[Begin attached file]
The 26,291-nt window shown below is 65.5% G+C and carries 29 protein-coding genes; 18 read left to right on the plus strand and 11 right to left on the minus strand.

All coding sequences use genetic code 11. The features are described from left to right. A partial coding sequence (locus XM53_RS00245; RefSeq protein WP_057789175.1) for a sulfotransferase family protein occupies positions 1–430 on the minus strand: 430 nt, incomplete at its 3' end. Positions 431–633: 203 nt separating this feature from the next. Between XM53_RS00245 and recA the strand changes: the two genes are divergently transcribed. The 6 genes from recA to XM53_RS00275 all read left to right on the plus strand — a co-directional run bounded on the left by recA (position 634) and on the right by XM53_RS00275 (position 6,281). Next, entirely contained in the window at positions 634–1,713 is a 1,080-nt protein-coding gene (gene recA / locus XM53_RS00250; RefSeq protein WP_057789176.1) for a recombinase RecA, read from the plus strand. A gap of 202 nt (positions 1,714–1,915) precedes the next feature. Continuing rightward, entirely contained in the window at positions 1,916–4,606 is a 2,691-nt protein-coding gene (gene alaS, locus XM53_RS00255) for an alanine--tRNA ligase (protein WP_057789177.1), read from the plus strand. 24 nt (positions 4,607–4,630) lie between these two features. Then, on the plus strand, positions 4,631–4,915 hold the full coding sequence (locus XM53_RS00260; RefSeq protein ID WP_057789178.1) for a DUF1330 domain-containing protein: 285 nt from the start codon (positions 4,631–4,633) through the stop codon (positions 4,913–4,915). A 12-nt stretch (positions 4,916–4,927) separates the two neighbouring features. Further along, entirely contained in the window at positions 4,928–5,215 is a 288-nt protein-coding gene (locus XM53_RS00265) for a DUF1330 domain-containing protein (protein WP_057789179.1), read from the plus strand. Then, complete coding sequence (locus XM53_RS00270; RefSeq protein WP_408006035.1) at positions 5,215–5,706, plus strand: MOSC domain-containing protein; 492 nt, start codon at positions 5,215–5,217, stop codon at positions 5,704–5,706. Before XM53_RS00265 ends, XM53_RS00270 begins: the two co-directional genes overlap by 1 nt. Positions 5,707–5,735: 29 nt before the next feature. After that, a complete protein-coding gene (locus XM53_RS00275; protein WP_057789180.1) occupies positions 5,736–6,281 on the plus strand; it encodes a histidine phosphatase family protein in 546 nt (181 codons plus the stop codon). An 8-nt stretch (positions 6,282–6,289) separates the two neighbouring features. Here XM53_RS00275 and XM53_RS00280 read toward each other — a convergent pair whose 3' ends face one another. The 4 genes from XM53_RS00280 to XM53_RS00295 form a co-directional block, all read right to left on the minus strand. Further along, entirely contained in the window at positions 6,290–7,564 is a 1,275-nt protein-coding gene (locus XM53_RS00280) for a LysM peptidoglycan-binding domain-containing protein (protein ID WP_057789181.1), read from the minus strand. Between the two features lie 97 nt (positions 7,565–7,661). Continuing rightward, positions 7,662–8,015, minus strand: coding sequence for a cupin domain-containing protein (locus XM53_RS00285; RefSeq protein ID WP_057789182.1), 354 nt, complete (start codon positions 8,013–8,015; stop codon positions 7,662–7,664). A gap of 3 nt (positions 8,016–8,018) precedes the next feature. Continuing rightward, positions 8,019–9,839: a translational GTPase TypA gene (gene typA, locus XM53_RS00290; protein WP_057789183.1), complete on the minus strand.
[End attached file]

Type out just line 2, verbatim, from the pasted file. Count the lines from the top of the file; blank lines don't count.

All coding sequences use genetic code 11. The features are described from left to right. A partial coding sequence (locus XM53_RS00245; RefSeq protein WP_057789175.1) for a sulfotransferase family protein occupies positions 1–430 on the minus strand: 430 nt, incomplete at its 3' end. Positions 431–633: 203 nt separating this feature from the next. Between XM53_RS00245 and recA the strand changes: the two genes are divergently transcribed. The 6 genes from recA to XM53_RS00275 all read left to right on the plus strand — a co-directional run bounded on the left by recA (position 634) and on the right by XM53_RS00275 (position 6,281). Next, entirely contained in the window at positions 634–1,713 is a 1,080-nt protein-coding gene (gene recA / locus XM53_RS00250; RefSeq protein WP_057789176.1) for a recombinase RecA, read from the plus strand. A gap of 202 nt (positions 1,714–1,915) precedes the next feature. Continuing rightward, entirely contained in the window at positions 1,916–4,606 is a 2,691-nt protein-coding gene (gene alaS, locus XM53_RS00255) for an alanine--tRNA ligase (protein WP_057789177.1), read from the plus strand. 24 nt (positions 4,607–4,630) lie between these two features. Then, on the plus strand, positions 4,631–4,915 hold the full coding sequence (locus XM53_RS00260; RefSeq protein ID WP_057789178.1) for a DUF1330 domain-containing protein: 285 nt from the start codon (positions 4,631–4,633) through the stop codon (positions 4,913–4,915). A 12-nt stretch (positions 4,916–4,927) separates the two neighbouring features. Further along, entirely contained in the window at positions 4,928–5,215 is a 288-nt protein-coding gene (locus XM53_RS00265) for a DUF1330 domain-containing protein (protein WP_057789179.1), read from the plus strand. Then, complete coding sequence (locus XM53_RS00270; RefSeq protein WP_408006035.1) at positions 5,215–5,706, plus strand: MOSC domain-containing protein; 492 nt, start codon at positions 5,215–5,217, stop codon at positions 5,704–5,706. Before XM53_RS00265 ends, XM53_RS00270 begins: the two co-directional genes overlap by 1 nt. Positions 5,707–5,735: 29 nt before the next feature. After that, a complete protein-coding gene (locus XM53_RS00275; protein WP_057789180.1) occupies positions 5,736–6,281 on the plus strand; it encodes a histidine phosphatase family protein in 546 nt (181 codons plus the stop codon). An 8-nt stretch (positions 6,282–6,289) separates the two neighbouring features. Here XM53_RS00275 and XM53_RS00280 read toward each other — a convergent pair whose 3' ends face one another. The 4 genes from XM53_RS00280 to XM53_RS00295 form a co-directional block, all read right to left on the minus strand. Further along, entirely contained in the window at positions 6,290–7,564 is a 1,275-nt protein-coding gene (locus XM53_RS00280) for a LysM peptidoglycan-binding domain-containing protein (protein ID WP_057789181.1), read from the minus strand. Between the two features lie 97 nt (positions 7,565–7,661). Continuing rightward, positions 7,662–8,015, minus strand: coding sequence for a cupin domain-containing protein (locus XM53_RS00285; RefSeq protein ID WP_057789182.1), 354 nt, complete (start codon positions 8,013–8,015; stop codon positions 7,662–7,664). A gap of 3 nt (positions 8,016–8,018) precedes the next feature. Continuing rightward, positions 8,019–9,839: a translational GTPase TypA gene (gene typA, locus XM53_RS00290; protein WP_057789183.1), complete on the minus strand.